Matthew Anderson is an associate professor of accounting and information systems and senior adviser to the dean for diversity, equity and inclusion in the Broad College of Business. He has an unwavering commitment to education and DEI both within and beyond MSU. He was recently inducted in the Ph.D. Project Hall of Fame recognizing his work on a national level.
The pandemic — despite its horrific impact on people and society — has provided revealing, and sometimes stark, moments for us to ponder, with our analysis often forced by the increased level of general isolation. In particular, a bright spot and area of increased importance and clarity has been the renewed focus on relationships and place: where one belongs.
I have spent the bulk of my life refining and defining relationships and place — pecking orders, as it were. As a Black man, and, having been born in Mississippi, I learned very early where one stood in the Mississippi pecking order. Place was stated succinctly: “If you’re Black, jump back... If you’re White, you’re all right.” This mantra was well known in communities of color. These statements delineate the dividing lines that are often familiar to people of color and illustrate why people of color must embrace the “diversity tag.”
The relevance of these issues was made more salient to me by a recent event in the news. A Black family (with their dog) had moved into a gated community. Apparently, the dog, a pit bull, was not the type of dog that one should have in such a neighborhood. Further, the family was informed that they did not seem to realize that they had moved into a White neighborhood, and thus had a duty to “act more like Whites.” This raised several Issues for me including: Who decides when a neighborhood is Black or White? Further, who decides what behavior is Black or White? Indeed, in a practical sense, who defines what is diverse?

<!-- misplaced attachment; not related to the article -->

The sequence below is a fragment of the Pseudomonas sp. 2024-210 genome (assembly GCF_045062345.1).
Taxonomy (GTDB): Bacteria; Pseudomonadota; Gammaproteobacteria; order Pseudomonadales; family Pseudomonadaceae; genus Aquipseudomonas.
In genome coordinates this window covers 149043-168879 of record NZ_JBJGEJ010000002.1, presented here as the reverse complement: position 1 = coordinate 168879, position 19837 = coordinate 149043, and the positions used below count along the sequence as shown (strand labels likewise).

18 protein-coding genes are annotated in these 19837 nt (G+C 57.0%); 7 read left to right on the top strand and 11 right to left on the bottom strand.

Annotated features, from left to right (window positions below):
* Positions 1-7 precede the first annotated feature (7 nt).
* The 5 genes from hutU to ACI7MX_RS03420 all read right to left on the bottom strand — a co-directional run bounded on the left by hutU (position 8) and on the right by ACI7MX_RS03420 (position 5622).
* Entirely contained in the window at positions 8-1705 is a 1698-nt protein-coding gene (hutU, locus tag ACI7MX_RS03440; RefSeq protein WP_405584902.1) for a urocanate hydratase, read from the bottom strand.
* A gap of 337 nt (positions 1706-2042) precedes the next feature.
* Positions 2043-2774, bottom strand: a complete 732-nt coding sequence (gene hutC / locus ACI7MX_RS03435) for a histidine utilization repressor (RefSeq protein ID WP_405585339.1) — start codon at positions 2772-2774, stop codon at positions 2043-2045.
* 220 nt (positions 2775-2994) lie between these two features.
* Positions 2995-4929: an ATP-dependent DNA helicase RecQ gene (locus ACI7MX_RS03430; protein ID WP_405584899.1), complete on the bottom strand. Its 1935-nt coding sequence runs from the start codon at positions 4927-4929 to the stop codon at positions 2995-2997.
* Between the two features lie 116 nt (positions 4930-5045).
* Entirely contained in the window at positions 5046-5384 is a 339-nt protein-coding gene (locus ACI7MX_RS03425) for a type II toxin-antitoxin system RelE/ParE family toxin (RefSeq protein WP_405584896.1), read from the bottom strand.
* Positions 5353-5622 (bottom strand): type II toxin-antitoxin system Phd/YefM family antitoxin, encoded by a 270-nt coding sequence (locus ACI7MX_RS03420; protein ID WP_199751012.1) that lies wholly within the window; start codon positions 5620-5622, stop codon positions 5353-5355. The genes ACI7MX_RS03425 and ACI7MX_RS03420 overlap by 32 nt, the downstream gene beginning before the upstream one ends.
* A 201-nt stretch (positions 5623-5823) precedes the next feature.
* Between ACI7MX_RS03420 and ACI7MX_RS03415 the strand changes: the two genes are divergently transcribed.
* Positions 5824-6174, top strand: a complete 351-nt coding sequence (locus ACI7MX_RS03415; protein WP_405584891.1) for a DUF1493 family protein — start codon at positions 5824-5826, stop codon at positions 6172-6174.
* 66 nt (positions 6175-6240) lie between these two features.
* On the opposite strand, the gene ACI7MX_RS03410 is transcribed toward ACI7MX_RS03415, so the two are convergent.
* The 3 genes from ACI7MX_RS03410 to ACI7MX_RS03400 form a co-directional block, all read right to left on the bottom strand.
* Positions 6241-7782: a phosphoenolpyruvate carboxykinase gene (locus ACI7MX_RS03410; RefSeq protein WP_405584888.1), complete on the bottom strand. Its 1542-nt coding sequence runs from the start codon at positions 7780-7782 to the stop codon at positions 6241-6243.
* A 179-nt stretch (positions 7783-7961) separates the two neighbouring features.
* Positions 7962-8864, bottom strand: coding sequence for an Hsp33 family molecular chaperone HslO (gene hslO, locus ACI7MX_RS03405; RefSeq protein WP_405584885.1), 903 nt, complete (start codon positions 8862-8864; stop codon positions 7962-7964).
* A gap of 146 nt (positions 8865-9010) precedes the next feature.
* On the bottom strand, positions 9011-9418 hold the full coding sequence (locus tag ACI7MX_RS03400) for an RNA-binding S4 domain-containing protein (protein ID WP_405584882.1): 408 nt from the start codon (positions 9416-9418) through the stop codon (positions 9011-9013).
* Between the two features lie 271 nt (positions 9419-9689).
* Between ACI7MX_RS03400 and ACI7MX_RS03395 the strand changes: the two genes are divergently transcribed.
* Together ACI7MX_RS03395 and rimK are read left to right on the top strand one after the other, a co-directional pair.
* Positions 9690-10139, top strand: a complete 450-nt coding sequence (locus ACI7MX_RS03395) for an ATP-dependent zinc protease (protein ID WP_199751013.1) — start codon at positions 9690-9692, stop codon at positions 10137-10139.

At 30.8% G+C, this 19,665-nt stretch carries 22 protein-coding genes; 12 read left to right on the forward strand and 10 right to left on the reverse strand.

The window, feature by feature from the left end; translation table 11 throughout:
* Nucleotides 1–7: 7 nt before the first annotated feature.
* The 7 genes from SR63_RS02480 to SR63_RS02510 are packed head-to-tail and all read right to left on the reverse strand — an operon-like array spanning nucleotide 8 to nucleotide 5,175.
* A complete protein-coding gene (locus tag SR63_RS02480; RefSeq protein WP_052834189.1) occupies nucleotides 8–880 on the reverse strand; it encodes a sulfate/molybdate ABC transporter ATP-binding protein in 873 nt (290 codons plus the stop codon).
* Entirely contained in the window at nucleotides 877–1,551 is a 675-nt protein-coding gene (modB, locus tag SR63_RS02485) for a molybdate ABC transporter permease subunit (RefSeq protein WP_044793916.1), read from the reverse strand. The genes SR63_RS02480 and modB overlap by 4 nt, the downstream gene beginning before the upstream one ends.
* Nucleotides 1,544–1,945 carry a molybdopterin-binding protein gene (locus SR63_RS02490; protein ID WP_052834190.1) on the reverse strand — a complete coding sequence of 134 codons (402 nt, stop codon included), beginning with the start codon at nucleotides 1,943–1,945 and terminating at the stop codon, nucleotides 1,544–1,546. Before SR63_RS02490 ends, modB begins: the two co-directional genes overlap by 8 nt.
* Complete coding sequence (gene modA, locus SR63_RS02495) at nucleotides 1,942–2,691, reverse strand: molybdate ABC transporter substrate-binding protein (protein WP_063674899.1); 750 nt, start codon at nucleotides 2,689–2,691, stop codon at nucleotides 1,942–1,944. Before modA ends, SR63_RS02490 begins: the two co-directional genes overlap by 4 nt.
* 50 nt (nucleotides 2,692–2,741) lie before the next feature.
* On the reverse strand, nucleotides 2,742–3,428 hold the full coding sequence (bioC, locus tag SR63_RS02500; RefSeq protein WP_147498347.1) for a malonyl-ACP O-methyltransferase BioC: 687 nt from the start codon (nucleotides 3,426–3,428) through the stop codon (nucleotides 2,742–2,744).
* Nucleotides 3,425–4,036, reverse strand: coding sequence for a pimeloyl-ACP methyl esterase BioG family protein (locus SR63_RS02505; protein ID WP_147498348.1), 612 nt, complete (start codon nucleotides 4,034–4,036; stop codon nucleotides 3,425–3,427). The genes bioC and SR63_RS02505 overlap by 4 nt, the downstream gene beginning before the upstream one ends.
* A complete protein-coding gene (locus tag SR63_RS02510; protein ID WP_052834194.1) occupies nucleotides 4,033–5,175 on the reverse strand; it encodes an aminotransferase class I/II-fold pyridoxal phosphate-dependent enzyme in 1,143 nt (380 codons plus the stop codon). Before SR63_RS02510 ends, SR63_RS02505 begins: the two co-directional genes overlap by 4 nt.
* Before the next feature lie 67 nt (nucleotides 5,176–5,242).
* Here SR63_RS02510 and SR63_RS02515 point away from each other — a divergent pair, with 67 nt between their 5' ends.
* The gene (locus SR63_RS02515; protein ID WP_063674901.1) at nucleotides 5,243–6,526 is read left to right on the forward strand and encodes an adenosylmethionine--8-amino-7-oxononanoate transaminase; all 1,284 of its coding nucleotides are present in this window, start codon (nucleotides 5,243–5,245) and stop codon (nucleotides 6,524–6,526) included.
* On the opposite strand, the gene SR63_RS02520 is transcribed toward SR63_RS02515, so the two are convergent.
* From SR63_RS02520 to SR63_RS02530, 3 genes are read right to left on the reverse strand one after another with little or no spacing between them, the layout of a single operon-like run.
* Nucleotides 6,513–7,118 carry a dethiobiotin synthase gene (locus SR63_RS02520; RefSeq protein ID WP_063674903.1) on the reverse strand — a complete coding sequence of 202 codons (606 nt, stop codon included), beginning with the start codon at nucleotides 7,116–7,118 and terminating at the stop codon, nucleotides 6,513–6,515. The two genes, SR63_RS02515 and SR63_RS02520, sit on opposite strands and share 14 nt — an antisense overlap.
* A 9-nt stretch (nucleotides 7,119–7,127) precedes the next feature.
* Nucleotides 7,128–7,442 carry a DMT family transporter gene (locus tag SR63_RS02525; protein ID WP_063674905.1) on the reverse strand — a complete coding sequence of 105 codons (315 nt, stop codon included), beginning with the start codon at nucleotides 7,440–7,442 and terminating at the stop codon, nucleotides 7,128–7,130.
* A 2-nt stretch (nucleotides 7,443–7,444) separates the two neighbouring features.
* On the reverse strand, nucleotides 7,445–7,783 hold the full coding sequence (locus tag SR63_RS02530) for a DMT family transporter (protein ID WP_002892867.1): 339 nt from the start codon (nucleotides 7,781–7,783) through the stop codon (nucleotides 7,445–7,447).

These definitions are important in that they often determine one’s relationships and interactions. Yet, in many cases, as a person of color, there are few, if any, choices. The spaces which one traverses are simply “White.” The upshot is that diversity often is simply an acknowledgment of “difference.” And, being different means choosing, in the face of myriad small assaults on one’s differences, which differences were critical to one’s sense of self. That, in essence, was and is the choice faced by many people of color as they navigate relationships and place. Diversity is at once a societal outcome and a frame for making personal choices.
So how does this relate to the Ph.D. Project? The Ph.D. Project, which has been a critical part of my life, provides both a community and a vehicle for framing issues. The community is key because it permits one’s differences to become similarities. Like-minded individuals with similar lived experiences are able to build relationships, to communicate with others, and to develop a stronger sense of self and place. Community members have a forum for the expression of ideas, as well as a frame for envisioning and exploring the possible. Issues are, or can be, reframed relative to community standards and beliefs. This is critical for survival in the academy.